Petatan

A friend of mine, Max took me to the nearby puebla of Petatan yesterday and we had a late lunch looking out over the southern shore of Lake Chapala.

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The pelicans are migratory birds who come to winter here every year from as far away as Canada. The south shore of the lake is where the birds congregate – this is the undeveloped poor side of the lake – whereas  I am told that the rich Canadians and Americans who live on the north shore are spitefully jealous that none of the birds reside there.

As a side note – I am comparing the guidebooks I bought at the book fair in Guadalajara a week or so back to the famous Lonely Planet Guide to Mexico and I have come to some interesting discoveries. First, the LP Guide might weigh in at some 1000 plus pages but only devotes a mere 28 pages to the entire state of Michoacan. This in and of itself is highly telling.

It tells me that the editors of Lonely Planet have really dumbed down their Mexican guide either rightly or wrongly assuming that English speakers should only be given a pablum portion to this highly diverse country.

This highly contrasts with the Spanish guide to Michoacan – published by Mexico Desconocido – and at 200 pages long makes it obviously a much more complete guide to a state that has: 6 UNESCO rated World Heritage cultural events including (surprisingly) Michoacan’s unique and wonderful gastronomy. The guide also includes information on all 8 of the state’s Pueblos Magicos (towns that are recognized as having important cultural significance). And the guide also provides driving routes that cover several different topics of interest.

The approach, coverage and depth between Lonely Planet Mexico and Mexico Desconocido are light years apart.

So back to Lonely Planet – Yes, I realize the folks there have to make some hard editorial choices whenever they publish their guidebooks but I’d be willing to bet that sloppiness (in the form of not giving a shit) was as much a factor in producing a just good enough version of the Mexican guide for them to maintain their sales objectives.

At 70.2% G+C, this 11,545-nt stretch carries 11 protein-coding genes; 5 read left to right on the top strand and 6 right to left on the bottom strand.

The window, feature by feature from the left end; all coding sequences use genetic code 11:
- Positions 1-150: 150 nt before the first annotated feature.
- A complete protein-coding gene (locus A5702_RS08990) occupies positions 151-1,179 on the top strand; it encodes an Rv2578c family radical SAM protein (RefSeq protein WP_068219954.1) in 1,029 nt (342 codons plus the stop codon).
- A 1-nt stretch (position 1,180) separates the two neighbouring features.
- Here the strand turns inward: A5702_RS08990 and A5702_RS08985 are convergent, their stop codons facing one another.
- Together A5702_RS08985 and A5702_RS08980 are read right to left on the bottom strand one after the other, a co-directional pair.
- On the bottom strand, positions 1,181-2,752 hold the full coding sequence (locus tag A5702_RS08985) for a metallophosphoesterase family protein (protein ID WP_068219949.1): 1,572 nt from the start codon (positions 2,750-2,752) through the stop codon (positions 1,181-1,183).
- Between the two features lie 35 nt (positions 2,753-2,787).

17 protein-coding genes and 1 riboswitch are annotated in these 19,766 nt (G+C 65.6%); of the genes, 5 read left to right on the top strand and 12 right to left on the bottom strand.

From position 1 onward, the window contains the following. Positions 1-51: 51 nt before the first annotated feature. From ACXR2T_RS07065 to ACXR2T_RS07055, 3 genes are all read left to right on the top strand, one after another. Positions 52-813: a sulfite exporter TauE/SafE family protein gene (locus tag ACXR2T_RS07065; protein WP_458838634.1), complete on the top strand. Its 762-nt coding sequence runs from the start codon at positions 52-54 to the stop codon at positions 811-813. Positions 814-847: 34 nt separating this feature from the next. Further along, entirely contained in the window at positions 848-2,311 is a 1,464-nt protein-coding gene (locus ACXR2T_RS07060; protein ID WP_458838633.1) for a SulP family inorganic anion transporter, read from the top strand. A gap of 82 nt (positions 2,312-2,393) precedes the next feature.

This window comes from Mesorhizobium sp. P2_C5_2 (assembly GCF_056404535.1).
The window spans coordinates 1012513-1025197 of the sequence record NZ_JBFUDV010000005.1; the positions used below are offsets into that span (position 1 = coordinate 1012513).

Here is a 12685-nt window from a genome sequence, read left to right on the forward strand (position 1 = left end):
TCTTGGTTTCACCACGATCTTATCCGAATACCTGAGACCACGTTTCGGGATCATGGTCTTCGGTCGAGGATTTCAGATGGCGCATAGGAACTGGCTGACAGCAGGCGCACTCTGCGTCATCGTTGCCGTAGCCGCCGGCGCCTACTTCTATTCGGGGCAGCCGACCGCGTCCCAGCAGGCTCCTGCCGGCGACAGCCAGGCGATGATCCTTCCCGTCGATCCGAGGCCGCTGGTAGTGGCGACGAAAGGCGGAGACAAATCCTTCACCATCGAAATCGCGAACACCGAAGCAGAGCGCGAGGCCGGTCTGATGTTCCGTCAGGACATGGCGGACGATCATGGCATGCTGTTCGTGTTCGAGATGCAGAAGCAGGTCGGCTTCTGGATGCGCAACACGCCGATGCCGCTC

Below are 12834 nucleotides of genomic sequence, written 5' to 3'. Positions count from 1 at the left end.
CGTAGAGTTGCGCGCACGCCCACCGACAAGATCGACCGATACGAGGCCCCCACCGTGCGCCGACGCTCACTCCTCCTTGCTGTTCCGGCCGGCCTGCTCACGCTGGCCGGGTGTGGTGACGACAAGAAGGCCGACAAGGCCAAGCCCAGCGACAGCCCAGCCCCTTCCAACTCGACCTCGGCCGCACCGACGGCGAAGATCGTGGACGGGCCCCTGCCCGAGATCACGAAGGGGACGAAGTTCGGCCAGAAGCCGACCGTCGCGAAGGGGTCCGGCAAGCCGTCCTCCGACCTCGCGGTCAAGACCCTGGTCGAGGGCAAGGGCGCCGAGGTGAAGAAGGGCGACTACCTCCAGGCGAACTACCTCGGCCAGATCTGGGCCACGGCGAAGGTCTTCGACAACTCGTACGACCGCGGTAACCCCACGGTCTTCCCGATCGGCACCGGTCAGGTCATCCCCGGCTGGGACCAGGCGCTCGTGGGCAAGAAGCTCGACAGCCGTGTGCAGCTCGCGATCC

I say that in all seriousness because somehow (mysteriously) the entire Mexican state of Sineloa is absent from their guide. How did they do that? From my perspective you just don’t arbitrarily erase an entire state; after all there are only just 31 of them.

I can imagine the conversation. ‘Whoops, do you realize the guide went to press without the Sineloa chapter?’ And the response, ‘Ah, don’t worry. No one will ever notice.’

But not to worry, there is negligence everywhere. According to Max, Mexico Desconocido publishes their Mexican guides and travel magazines to educate Mexican’s on just how much cool shit there is to see and do in their own country. In that he reinforces what I’ve generally suspected, that Mexicans’ who can afford to travel either go to the beach, Europe, or the US for their vacations.

That is rather unsurprising because Americans’ and Europeans’ who travel to Mexico come to loiter on the same beaches, visit a few ruins, and spend a few days in the capital (then consider they’ve seen all there is to see here).

So except for the rare cognoscenti, Mexico is a truly unappreciated place; both by visiting foreigners and its citizens.

I’ve been here almost four and a half years and I am uncovering new places all the time. There are villages around here like Petatan that are so old school – meaning interesting in they haven’t in any way, shape, or form been gentrified or modernized – and that stepping into such a place like Petatan is like doing time travel.

All in all I am happy to report that I am still hanging in here. And I hope and pray Donald Trump doesn’t get too heavy handed to where I get caught in the crossfire and deported. (But I will admit there would be some delicious irony to that.)

But until that day comes I will continue to wring every bit of joy and happiness I can out of my quiet tiny little life in this remote corner of Michoacan.

PS – Given the opportunity (and the funding of a completely mad, hands off financial backer) I would propose to travel Mexico for the next 18 months with the intent to produce 3 books: First, the greatest travel book on Mexico ever written. The second being a novel of the literary proportions of Bruce Chatwin’s magus opus ‘In Patagonia’, and translate the Mexican experience much like he did for Patagonia. Third, I would like to write a book (and shoot some videos) on Mexican food that transcends the singularly marvelous ‘A Cook’s Tour of Mexico’ by Nancy Zaslavsky published some 20 years ago.

Brother, can you spare a $100K?

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